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1 July 2009 Ambidextrous Mandibles in the Fire Ant Solenopsis invicta
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Abstract

The elongation and sharp teeth of ant mandibles are considered important adaptations that have contributed to ants successful colonization of terrestrial habitats worldwide. In extant ant species, mandibles function as hunting and defense weapons, as well as multipurpose tools for excavating soil, cutting leaves, capturing and butchering prey, harvesting seeds, and transporting brood. This article reports that the mandibles in the red imported fire ant, Solenopsis invicta Buren, are functionally ambidextrous. Individuals opened and closed each mandible in synchrony or independently depending on the requirement of the task at hand. Upon completion of a task, individuals were without a preference in the orientation of mandible overlap—right overlap or left overlap. Orientation of mandible overlap before and after performing a task was also examined in nine other ant species. No overlap orientation preference was observed in any of these ant species, suggesting that ambidextrous mandibles are a universal trait in ants. These findings add an increment of knowledge to the diverse functions of ant mandibles.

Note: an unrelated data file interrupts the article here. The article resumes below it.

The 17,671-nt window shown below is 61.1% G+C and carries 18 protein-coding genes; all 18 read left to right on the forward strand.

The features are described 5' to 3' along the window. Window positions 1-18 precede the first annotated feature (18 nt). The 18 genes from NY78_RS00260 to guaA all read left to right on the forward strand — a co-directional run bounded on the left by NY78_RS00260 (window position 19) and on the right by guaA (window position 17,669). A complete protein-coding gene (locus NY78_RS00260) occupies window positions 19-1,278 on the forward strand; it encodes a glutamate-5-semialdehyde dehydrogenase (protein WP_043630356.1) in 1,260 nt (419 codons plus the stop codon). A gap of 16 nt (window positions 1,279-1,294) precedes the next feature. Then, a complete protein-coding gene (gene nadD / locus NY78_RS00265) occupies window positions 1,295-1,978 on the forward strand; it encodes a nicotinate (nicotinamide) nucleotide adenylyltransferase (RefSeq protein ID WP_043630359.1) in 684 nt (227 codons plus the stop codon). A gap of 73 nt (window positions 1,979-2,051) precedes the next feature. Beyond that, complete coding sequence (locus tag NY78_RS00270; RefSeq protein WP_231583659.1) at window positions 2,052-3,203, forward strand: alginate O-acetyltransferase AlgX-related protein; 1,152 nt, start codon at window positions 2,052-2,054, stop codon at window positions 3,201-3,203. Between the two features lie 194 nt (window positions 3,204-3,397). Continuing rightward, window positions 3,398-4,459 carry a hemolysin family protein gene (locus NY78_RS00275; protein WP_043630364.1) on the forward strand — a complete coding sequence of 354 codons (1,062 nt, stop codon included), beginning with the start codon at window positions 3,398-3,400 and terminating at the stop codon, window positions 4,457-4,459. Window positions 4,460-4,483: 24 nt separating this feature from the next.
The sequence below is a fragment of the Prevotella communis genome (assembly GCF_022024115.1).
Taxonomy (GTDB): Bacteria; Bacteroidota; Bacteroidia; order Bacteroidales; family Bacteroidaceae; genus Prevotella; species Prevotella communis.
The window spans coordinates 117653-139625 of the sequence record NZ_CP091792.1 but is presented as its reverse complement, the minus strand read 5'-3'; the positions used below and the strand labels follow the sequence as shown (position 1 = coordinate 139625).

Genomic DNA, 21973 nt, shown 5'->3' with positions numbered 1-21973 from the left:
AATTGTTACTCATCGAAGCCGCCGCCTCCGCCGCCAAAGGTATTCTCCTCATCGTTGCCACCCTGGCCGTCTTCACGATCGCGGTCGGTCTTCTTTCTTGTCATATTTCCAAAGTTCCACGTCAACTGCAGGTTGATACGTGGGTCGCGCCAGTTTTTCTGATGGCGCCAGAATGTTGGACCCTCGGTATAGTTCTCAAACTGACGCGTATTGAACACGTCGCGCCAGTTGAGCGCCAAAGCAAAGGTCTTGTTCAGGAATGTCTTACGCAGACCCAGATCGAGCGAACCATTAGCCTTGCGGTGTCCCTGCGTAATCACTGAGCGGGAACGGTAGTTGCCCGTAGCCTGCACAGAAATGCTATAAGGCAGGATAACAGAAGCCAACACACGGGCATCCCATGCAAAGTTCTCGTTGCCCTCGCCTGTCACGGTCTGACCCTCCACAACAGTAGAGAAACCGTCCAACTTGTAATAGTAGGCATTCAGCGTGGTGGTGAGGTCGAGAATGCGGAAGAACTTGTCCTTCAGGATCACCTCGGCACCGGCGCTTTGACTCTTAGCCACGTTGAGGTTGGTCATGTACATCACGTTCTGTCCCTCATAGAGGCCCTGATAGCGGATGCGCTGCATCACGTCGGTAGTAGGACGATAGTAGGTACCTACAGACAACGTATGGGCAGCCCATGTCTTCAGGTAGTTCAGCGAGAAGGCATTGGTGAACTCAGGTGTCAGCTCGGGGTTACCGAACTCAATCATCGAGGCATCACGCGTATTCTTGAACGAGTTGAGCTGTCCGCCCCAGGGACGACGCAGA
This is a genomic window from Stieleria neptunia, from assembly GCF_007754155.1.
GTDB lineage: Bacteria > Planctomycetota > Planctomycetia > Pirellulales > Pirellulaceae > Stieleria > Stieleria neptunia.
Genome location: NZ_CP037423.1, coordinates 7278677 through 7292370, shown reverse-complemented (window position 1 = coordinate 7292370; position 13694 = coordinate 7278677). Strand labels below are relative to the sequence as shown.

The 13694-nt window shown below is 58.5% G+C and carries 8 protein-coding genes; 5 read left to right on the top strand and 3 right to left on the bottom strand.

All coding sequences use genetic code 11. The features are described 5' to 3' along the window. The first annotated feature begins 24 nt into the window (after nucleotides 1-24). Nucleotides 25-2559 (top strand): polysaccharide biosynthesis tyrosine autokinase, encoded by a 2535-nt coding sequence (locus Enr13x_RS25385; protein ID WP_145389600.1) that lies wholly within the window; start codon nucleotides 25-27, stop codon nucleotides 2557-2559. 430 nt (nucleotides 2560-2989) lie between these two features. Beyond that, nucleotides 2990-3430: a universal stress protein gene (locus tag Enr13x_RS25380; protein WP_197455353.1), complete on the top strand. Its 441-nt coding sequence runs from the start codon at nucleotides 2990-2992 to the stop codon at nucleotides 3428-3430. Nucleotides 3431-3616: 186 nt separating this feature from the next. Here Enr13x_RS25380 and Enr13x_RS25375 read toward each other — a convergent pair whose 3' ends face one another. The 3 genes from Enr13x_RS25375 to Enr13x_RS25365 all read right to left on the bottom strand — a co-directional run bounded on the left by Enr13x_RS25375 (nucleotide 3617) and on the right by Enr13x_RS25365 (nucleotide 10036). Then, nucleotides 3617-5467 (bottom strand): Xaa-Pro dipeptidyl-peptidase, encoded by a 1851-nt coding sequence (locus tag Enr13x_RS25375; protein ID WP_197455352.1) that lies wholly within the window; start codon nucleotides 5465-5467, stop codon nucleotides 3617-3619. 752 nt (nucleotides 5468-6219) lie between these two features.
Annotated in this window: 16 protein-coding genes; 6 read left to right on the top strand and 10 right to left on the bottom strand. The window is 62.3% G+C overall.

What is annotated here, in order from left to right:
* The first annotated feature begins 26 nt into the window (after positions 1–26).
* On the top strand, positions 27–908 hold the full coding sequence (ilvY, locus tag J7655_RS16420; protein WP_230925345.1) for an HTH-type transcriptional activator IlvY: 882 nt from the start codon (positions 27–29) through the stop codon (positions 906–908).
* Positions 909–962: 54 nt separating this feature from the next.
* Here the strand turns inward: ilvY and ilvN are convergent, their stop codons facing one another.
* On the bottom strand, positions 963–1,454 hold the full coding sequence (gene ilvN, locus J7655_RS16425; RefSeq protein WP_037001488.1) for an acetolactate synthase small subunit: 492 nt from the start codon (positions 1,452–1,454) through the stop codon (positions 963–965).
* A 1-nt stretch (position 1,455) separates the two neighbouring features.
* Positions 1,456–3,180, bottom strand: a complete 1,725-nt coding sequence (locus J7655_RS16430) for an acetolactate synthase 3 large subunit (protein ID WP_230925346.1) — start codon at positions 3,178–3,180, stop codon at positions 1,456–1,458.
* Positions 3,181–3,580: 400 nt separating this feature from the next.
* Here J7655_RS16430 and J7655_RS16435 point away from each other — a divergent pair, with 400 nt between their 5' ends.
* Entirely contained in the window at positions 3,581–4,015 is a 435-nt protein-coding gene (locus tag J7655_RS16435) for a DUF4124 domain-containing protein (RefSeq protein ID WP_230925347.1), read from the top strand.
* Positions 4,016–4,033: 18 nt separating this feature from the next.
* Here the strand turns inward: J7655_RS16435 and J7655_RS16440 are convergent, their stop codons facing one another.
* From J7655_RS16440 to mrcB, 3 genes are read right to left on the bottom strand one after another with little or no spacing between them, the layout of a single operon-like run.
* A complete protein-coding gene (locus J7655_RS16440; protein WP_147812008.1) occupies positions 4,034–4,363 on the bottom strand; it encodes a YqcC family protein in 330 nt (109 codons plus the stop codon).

© 2009 Entomological Society of America
Deby L. Cassill and Devon Singh "Ambidextrous Mandibles in the Fire Ant Solenopsis invicta," Annals of the Entomological Society of America 102(4), 713-716, (1 July 2009). https://doi.org/10.1603/008.102.0416
Received: 4 January 2009; Accepted: 1 April 2009; Published: 1 July 2009
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